Green Beans of Heaven

I was first introduced to dry fried green beans several years ago by my dear friend SBG who is a vegetarian (but I love her anyway. JK – I actually eat vegetarian much of the time, I just like to poke fun at her non-existent flaws). I immediately fell in love. With the beans, not SBG, although she is pretty awesome…

A slightly tatty bunch of green beans in my fridge quickly losing their youthful splendor inspired me to attempt a recreation of the dish. Taking my own liberties though, of course. I googled several recipes and then cobbled together my own thing. Here’s what I did:

Washed and trimmed ends and yucky spots from a bunch of fresh-ish green beans. I don’t see how this dish would work with frozen or, shudder, canned, but I guess you could try it. Dried them off and cut them into ~2-inch-long pieces. Heated some light oil in a wok, but a sautee pan would work too. I’m even tempted to try broiling these in the oven, but then I guess the name would be false advertising as they would no longer be technically “fried”. But anyway, then I cooked the beans in the oil over high heat until they started to look crispy and brown in spots. That’s flavor baby! Then I added in some chopped garlic, ginger, green onions and a spoonful of sambal olek (chili sauce, great condiment, get it). Stirred that around for a couple of minutes until everything smelled amazing and then finished it off with some soy sauce and a dash of mirin (sweet cooking wine; I don’t usually stock this condiment, the bottle was bought on accident when I was trying to get some rice vinegar, but I have come to like it. Great way to add a touch of sweetness to a dish to balance flavours). Not too much on the liquids, you don’t want mushy beans, just a little sauce to coat everything. Done!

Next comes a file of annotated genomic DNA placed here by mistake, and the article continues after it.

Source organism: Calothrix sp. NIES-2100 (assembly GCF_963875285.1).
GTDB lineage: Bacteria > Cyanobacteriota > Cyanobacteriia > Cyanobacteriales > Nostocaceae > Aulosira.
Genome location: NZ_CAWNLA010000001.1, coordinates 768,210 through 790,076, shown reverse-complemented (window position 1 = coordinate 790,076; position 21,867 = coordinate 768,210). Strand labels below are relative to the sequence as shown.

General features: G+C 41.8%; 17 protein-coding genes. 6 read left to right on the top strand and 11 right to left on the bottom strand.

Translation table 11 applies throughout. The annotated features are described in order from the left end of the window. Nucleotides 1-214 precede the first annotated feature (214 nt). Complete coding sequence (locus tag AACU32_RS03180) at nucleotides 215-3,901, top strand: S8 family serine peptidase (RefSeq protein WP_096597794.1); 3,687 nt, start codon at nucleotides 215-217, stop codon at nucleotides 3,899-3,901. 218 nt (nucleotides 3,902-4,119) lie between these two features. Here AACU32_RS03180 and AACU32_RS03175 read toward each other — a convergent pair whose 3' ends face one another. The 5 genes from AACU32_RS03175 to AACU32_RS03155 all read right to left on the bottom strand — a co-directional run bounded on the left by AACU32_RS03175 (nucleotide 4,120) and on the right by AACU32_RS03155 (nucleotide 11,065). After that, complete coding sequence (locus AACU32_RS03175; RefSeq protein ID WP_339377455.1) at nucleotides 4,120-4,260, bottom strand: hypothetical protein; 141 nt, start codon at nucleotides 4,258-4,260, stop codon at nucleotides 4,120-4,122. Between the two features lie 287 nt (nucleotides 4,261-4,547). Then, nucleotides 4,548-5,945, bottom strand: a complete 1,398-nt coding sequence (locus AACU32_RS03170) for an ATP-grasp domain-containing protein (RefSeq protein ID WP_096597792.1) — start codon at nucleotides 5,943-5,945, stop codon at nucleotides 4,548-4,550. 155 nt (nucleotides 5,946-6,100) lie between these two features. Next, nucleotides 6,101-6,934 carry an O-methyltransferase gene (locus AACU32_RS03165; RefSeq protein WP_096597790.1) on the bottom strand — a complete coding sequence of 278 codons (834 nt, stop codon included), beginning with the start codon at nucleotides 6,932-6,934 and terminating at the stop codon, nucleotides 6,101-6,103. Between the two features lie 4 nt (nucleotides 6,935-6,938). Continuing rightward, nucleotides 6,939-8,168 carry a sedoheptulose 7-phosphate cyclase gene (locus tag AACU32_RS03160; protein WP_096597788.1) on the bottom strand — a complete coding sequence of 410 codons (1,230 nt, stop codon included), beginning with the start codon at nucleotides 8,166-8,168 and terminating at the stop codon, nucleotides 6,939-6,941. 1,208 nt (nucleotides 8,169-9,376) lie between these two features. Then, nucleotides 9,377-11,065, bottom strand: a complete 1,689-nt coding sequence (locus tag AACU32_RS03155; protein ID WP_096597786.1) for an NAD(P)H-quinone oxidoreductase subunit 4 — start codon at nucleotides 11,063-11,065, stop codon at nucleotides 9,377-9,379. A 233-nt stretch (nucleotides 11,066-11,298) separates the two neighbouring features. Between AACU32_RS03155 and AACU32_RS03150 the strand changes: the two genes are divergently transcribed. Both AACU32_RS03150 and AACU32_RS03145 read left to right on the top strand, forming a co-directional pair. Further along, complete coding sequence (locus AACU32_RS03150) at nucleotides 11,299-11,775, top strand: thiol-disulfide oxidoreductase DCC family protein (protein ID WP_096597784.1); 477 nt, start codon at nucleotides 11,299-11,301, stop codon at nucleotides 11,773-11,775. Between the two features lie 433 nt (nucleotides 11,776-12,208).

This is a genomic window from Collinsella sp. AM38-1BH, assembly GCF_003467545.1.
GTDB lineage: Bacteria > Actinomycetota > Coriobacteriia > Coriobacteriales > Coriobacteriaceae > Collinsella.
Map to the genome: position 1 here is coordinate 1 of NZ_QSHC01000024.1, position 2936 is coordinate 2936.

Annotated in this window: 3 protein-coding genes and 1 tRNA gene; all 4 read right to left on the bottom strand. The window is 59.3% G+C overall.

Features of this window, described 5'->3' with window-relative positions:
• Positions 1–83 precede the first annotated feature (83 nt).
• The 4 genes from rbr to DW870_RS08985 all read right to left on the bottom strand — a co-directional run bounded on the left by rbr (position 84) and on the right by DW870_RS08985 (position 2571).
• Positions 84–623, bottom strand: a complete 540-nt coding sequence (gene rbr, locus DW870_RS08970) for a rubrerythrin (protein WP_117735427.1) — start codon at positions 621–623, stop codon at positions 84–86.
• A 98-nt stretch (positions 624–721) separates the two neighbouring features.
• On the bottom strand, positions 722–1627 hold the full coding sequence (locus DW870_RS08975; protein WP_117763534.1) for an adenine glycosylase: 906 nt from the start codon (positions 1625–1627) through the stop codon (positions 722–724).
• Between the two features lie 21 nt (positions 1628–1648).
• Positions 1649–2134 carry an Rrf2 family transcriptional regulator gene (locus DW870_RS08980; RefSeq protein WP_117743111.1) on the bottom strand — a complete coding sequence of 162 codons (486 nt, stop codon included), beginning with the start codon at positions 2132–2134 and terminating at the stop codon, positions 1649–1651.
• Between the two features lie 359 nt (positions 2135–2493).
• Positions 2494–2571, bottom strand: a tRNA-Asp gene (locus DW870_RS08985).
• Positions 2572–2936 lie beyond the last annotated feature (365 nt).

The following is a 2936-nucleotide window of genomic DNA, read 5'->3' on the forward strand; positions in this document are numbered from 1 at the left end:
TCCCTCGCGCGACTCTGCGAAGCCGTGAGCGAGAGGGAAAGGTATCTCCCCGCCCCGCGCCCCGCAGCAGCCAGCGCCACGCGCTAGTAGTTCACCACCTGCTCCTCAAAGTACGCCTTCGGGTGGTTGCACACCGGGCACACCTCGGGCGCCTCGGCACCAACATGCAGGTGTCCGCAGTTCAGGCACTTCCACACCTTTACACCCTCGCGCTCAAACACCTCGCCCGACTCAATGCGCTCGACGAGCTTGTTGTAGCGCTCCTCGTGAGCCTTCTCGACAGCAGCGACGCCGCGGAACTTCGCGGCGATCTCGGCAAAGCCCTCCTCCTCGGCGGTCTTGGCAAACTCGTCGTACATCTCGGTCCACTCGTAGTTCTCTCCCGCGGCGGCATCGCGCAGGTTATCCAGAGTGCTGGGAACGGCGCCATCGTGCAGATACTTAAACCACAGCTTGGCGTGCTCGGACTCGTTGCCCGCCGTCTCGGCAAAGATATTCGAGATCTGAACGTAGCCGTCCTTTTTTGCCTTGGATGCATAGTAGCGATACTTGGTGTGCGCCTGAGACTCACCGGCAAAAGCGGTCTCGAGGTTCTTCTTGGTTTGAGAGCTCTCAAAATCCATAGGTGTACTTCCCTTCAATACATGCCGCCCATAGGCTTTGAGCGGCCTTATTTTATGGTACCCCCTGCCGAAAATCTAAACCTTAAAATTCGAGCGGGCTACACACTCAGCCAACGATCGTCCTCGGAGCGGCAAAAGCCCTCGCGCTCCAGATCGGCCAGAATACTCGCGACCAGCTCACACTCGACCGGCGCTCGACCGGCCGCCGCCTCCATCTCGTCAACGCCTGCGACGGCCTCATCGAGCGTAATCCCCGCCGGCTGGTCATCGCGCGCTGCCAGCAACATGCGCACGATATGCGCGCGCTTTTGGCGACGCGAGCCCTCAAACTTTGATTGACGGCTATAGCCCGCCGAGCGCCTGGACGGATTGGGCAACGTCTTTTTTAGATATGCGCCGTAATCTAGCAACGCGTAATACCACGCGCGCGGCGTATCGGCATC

My sweetie and I gobbled this up straight from the serving bowl as an appetizer before our tofu and vegetable fried rice (recipe here). As we snacked, we dreamed of other veg we could cook with this same technique – broccoli, asparagus, snow peas, who knows what else! Plenty of opportunity for improvisation.